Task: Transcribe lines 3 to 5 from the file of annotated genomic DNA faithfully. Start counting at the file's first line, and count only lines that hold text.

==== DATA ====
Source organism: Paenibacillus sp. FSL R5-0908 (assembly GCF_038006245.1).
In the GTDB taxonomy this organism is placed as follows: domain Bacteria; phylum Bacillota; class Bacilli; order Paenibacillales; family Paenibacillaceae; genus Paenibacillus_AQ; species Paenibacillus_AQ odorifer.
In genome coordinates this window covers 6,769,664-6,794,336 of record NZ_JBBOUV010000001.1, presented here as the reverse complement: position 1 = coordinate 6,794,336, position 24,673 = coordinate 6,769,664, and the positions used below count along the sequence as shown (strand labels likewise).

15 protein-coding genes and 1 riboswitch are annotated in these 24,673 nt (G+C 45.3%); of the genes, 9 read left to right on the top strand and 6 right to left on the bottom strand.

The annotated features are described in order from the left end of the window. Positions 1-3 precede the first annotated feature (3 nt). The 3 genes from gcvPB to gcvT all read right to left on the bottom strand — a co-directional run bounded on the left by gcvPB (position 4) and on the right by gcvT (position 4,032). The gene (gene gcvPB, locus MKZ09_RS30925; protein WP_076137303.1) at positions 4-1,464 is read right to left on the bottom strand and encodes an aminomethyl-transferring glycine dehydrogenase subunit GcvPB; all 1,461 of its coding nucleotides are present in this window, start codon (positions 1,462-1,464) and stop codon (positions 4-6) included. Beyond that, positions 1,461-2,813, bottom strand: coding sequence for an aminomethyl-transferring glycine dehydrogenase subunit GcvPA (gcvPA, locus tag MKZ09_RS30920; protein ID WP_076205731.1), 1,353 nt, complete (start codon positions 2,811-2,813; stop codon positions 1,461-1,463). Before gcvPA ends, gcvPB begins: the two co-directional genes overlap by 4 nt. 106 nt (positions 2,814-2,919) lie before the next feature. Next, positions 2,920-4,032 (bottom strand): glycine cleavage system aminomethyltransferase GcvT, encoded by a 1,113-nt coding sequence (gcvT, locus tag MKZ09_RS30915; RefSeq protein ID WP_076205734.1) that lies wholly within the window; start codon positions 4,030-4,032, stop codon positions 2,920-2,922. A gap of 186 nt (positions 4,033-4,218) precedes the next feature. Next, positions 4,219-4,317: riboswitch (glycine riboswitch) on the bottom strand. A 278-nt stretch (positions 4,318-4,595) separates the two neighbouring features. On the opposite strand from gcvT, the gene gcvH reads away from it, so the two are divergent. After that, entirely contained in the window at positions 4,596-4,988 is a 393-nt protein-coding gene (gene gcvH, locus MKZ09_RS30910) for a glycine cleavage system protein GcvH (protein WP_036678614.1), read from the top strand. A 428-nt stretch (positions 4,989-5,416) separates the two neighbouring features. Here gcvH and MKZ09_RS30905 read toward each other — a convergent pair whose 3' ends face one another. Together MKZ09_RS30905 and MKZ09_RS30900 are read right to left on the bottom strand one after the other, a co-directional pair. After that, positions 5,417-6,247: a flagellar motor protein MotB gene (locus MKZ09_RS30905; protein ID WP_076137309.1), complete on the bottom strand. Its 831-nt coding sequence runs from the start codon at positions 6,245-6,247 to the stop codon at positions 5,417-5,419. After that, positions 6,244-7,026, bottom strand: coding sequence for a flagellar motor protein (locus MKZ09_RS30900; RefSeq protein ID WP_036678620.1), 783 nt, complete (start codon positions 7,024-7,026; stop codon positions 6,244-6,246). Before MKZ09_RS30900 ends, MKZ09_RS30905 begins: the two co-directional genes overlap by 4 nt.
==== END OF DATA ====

In genome coordinates this window covers 6,769,664-6,794,336 of record NZ_JBBOUV010000001.1, presented here as the reverse complement: position 1 = coordinate 6,794,336, position 24,673 = coordinate 6,769,664, and the positions used below count along the sequence as shown (strand labels likewise).

15 protein-coding genes and 1 riboswitch are annotated in these 24,673 nt (G+C 45.3%); of the genes, 9 read left to right on the top strand and 6 right to left on the bottom strand.

The annotated features are described in order from the left end of the window. Positions 1-3 precede the first annotated feature (3 nt). The 3 genes from gcvPB to gcvT all read right to left on the bottom strand — a co-directional run bounded on the left by gcvPB (position 4) and on the right by gcvT (position 4,032). The gene (gene gcvPB, locus MKZ09_RS30925; protein WP_076137303.1) at positions 4-1,464 is read right to left on the bottom strand and encodes an aminomethyl-transferring glycine dehydrogenase subunit GcvPB; all 1,461 of its coding nucleotides are present in this window, start codon (positions 1,462-1,464) and stop codon (positions 4-6) included. Beyond that, positions 1,461-2,813, bottom strand: coding sequence for an aminomethyl-transferring glycine dehydrogenase subunit GcvPA (gcvPA, locus tag MKZ09_RS30920; protein ID WP_076205731.1), 1,353 nt, complete (start codon positions 2,811-2,813; stop codon positions 1,461-1,463). Before gcvPA ends, gcvPB begins: the two co-directional genes overlap by 4 nt. 106 nt (positions 2,814-2,919) lie before the next feature. Next, positions 2,920-4,032 (bottom strand): glycine cleavage system aminomethyltransferase GcvT, encoded by a 1,113-nt coding sequence (gcvT, locus tag MKZ09_RS30915; RefSeq protein ID WP_076205734.1) that lies wholly within the window; start codon positions 4,030-4,032, stop codon positions 2,920-2,922. A gap of 186 nt (positions 4,033-4,218) precedes the next feature. Next, positions 4,219-4,317: riboswitch (glycine riboswitch) on the bottom strand. A 278-nt stretch (positions 4,318-4,595) separates the two neighbouring features. On the opposite strand from gcvT, the gene gcvH reads away from it, so the two are divergent. After that, entirely contained in the window at positions 4,596-4,988 is a 393-nt protein-coding gene (gene gcvH, locus MKZ09_RS30910) for a glycine cleavage system protein GcvH (protein WP_036678614.1), read from the top strand. A 428-nt stretch (positions 4,989-5,416) separates the two neighbouring features. Here gcvH and MKZ09_RS30905 read toward each other — a convergent pair whose 3' ends face one another. Together MKZ09_RS30905 and MKZ09_RS30900 are read right to left on the bottom strand one after the other, a co-directional pair. After that, positions 5,417-6,247: a flagellar motor protein MotB gene (locus MKZ09_RS30905; protein ID WP_076137309.1), complete on the bottom strand. Its 831-nt coding sequence runs from the start codon at positions 6,245-6,247 to the stop codon at positions 5,417-5,419. After that, positions 6,244-7,026, bottom strand: coding sequence for a flagellar motor protein (locus MKZ09_RS30900; RefSeq protein ID WP_036678620.1), 783 nt, complete (start codon positions 7,024-7,026; stop codon positions 6,244-6,246). Before MKZ09_RS30900 ends, MKZ09_RS30905 begins: the two co-directional genes overlap by 4 nt.